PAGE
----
BRATTLEBORO -- Brattleboro’s recently opened Veterans Administration Clinic will host a presentation this week on post traumatic stress disorder.
Vietnam veteran Tom Smith, whose book, "Facing PTSD: A Combat Veteran Learns to Live with the Disorder," came out last year, will talk about his experiences.
The discussion will be held on March 27, from noon to 1:30 p.m. at the Brattleboro VA clinic at 71 GSP Drive.
The talk is free and open to the public.
Smith, who now lives in upstate New York, was a helicopter scout pilot for the 1st Cavalry Division in Vietnam, which he wrote about in his first book, "Easy Target."
In "Facing PTSD," Smith gives a first hand account of his experiences returning from combat with PTSD, and then coming to terms with the disorder.
Smith writes about his ongoing struggle to learn how to live with PTSD.
Sharon Levenson, a nurse at the Brattleboro VA Clinic, said Smith’s experiences will be helpful to vets, and others, as well as to family members and friends who want to learn more about the disorder.
"Tom is amazing. He has overcome many challenges related to this disorder and is eager to share his experiences to help others," said Levenson. "He is informative and inspirational, and we are expecting a very powerful event."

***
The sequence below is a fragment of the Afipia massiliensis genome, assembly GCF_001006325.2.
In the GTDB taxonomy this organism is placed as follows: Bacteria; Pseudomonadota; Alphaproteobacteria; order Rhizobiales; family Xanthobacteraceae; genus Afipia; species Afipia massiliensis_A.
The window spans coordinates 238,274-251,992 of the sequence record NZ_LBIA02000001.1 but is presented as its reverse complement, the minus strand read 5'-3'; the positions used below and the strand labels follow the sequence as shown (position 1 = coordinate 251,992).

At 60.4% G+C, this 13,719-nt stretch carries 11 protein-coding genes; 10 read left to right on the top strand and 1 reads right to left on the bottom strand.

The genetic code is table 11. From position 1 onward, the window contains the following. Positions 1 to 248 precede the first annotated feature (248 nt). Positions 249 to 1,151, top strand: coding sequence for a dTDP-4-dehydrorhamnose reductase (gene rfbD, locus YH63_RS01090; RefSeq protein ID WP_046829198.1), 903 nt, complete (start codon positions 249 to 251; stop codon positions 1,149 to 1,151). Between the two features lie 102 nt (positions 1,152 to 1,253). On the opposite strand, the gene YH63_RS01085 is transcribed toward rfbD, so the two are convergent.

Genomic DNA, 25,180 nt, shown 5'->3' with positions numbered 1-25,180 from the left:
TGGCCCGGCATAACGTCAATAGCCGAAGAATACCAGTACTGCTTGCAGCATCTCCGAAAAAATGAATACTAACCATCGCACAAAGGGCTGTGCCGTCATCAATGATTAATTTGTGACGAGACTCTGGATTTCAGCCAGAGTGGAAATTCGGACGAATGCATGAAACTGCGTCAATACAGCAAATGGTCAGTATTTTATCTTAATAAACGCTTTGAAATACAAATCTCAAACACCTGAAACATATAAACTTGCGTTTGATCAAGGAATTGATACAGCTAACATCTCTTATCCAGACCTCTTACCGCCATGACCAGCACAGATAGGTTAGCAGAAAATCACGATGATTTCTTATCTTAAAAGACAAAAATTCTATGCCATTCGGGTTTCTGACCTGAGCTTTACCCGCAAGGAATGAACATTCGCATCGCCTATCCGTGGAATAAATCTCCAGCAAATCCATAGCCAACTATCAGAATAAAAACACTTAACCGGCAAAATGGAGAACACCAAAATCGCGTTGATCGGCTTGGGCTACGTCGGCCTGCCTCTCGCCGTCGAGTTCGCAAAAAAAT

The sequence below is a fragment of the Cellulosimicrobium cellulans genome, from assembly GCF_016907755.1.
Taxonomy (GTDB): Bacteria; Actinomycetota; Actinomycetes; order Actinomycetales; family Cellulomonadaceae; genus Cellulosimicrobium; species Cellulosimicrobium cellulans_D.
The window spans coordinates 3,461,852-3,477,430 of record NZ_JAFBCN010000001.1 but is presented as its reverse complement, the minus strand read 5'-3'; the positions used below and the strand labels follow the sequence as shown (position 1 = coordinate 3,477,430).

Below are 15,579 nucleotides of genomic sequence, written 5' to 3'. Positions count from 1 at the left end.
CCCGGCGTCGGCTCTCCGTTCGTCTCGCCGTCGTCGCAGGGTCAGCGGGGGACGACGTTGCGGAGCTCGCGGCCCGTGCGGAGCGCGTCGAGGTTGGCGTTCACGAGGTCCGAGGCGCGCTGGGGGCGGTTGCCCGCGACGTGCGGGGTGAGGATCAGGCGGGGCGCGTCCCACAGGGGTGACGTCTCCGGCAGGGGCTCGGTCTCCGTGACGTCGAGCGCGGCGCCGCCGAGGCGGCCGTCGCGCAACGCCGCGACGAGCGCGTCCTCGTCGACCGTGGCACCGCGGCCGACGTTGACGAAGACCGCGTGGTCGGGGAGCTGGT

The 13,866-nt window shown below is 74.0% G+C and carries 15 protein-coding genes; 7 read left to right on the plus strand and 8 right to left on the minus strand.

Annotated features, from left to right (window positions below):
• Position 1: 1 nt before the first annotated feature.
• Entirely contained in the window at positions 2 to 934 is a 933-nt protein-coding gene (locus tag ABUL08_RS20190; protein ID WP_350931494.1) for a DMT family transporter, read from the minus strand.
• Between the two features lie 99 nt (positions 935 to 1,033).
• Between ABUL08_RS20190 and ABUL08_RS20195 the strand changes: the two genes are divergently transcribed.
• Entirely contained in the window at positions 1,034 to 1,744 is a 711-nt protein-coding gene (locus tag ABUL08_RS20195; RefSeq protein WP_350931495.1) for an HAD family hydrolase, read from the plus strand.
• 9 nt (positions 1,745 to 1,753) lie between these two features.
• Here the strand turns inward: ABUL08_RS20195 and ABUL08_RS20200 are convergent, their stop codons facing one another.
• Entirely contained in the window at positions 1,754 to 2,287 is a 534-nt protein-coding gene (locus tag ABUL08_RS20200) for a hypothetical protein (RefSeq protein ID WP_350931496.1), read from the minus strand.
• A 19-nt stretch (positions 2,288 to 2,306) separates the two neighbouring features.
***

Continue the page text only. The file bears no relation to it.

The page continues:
In his book the author tells emotional stories of his experiences of realizing he has returned from war as a different person.
He was drafted in 1968, and his first book tells of his time flying helicopters, and of being shot down.
Smith returned from Vietnam in the 1970s, before PTSD was recognized as a disorder that was common among veterans.
Upon returning home Smith found that he was a different person, he was more easily irritated and angered.
"I wrote my first book, ‘Easy Target: The Long Strange Trip of a Scout Pilot in Vietnam,’ to see if I could," Smith wrote in his biography. "My second book was different. I wrote it because I felt I had to."
After the war Smith moved around, and struggled to control his drinking.
In the book he talks about how his acceptance and understanding of PTSD helped him to move beyond it and build a productive life. He says the veterans returning from Afghanistan and Iraq face similar challenges, adding that there has been a heightened awareness and acceptance of the disorder.
Since writing his book Smith has talked to veterans who are returning from the Middle East.
Along with veterans, police, firefighters and other emergency responders, as well as victims of rape and abuse, can suffer from PTSD.
For more information on Wednesday’s talk, call 802-251-2200.
Howard Weiss-Tisman can be reached at firstname.lastname@example.org, or 802-254-2311, ext. 279. You can follow him on Twitter @HowardReformer